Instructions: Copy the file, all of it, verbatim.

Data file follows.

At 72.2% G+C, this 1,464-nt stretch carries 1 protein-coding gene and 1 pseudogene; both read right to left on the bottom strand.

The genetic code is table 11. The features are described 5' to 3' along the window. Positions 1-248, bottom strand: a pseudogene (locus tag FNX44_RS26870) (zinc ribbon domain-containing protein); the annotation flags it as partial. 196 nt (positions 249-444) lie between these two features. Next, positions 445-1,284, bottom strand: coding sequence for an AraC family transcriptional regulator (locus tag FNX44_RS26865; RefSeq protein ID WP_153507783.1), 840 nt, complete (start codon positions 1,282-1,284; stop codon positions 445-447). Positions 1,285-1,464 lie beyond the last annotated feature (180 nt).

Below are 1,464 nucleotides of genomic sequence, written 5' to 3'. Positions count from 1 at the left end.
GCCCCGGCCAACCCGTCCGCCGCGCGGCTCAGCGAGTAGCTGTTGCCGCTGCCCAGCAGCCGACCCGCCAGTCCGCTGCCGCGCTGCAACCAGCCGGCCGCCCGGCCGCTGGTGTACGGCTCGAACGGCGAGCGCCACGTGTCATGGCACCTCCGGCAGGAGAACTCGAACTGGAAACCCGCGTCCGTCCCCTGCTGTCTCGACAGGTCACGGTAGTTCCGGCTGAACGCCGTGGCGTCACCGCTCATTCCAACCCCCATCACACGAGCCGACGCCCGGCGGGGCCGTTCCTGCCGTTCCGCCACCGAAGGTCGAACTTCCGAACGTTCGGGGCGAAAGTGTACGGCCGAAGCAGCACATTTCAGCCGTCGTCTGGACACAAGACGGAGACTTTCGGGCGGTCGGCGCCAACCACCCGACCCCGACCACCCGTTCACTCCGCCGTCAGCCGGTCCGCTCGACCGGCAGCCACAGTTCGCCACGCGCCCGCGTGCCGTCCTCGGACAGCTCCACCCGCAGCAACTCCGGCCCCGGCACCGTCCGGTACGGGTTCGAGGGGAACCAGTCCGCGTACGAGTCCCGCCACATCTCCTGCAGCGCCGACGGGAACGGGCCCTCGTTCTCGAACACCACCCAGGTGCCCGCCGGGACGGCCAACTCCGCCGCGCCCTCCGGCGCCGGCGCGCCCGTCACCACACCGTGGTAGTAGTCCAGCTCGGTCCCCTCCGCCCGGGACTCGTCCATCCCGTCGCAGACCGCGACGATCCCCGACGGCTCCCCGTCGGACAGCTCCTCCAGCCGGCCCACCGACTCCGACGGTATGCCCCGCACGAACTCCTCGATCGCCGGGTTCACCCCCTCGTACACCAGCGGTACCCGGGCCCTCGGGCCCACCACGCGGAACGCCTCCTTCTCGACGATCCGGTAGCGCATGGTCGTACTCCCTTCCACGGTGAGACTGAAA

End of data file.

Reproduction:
At 72.2% G+C, this 1,464-nt stretch carries 1 protein-coding gene and 1 pseudogene; both read right to left on the bottom strand.

The genetic code is table 11. The features are described 5' to 3' along the window. Positions 1-248, bottom strand: a pseudogene (locus tag FNX44_RS26870) (zinc ribbon domain-containing protein); the annotation flags it as partial. 196 nt (positions 249-444) lie between these two features. Next, positions 445-1,284, bottom strand: coding sequence for an AraC family transcriptional regulator (locus tag FNX44_RS26865; RefSeq protein ID WP_153507783.1), 840 nt, complete (start codon positions 1,282-1,284; stop codon positions 445-447). Positions 1,285-1,464 lie beyond the last annotated feature (180 nt).

Below are 1,464 nucleotides of genomic sequence, written 5' to 3'. Positions count from 1 at the left end.
GCCCCGGCCAACCCGTCCGCCGCGCGGCTCAGCGAGTAGCTGTTGCCGCTGCCCAGCAGCCGACCCGCCAGTCCGCTGCCGCGCTGCAACCAGCCGGCCGCCCGGCCGCTGGTGTACGGCTCGAACGGCGAGCGCCACGTGTCATGGCACCTCCGGCAGGAGAACTCGAACTGGAAACCCGCGTCCGTCCCCTGCTGTCTCGACAGGTCACGGTAGTTCCGGCTGAACGCCGTGGCGTCACCGCTCATTCCAACCCCCATCACACGAGCCGACGCCCGGCGGGGCCGTTCCTGCCGTTCCGCCACCGAAGGTCGAACTTCCGAACGTTCGGGGCGAAAGTGTACGGCCGAAGCAGCACATTTCAGCCGTCGTCTGGACACAAGACGGAGACTTTCGGGCGGTCGGCGCCAACCACCCGACCCCGACCACCCGTTCACTCCGCCGTCAGCCGGTCCGCTCGACCGGCAGCCACAGTTCGCCACGCGCCCGCGTGCCGTCCTCGGACAGCTCCACCCGCAGCAACTCCGGCCCCGGCACCGTCCGGTACGGGTTCGAGGGGAACCAGTCCGCGTACGAGTCCCGCCACATCTCCTGCAGCGCCGACGGGAACGGGCCCTCGTTCTCGAACACCACCCAGGTGCCCGCCGGGACGGCCAACTCCGCCGCGCCCTCCGGCGCCGGCGCGCCCGTCACCACACCGTGGTAGTAGTCCAGCTCGGTCCCCTCCGCCCGGGACTCGTCCATCCCGTCGCAGACCGCGACGATCCCCGACGGCTCCCCGTCGGACAGCTCCTCCAGCCGGCCCACCGACTCCGACGGTATGCCCCGCACGAACTCCTCGATCGCCGGGTTCACCCCCTCGTACACCAGCGGTACCCGGGCCCTCGGGCCCACCACGCGGAACGCCTCCTTCTCGACGATCCGGTAGCGCATGGTCGTACTCCCTTCCACGGTGAGACTGAAA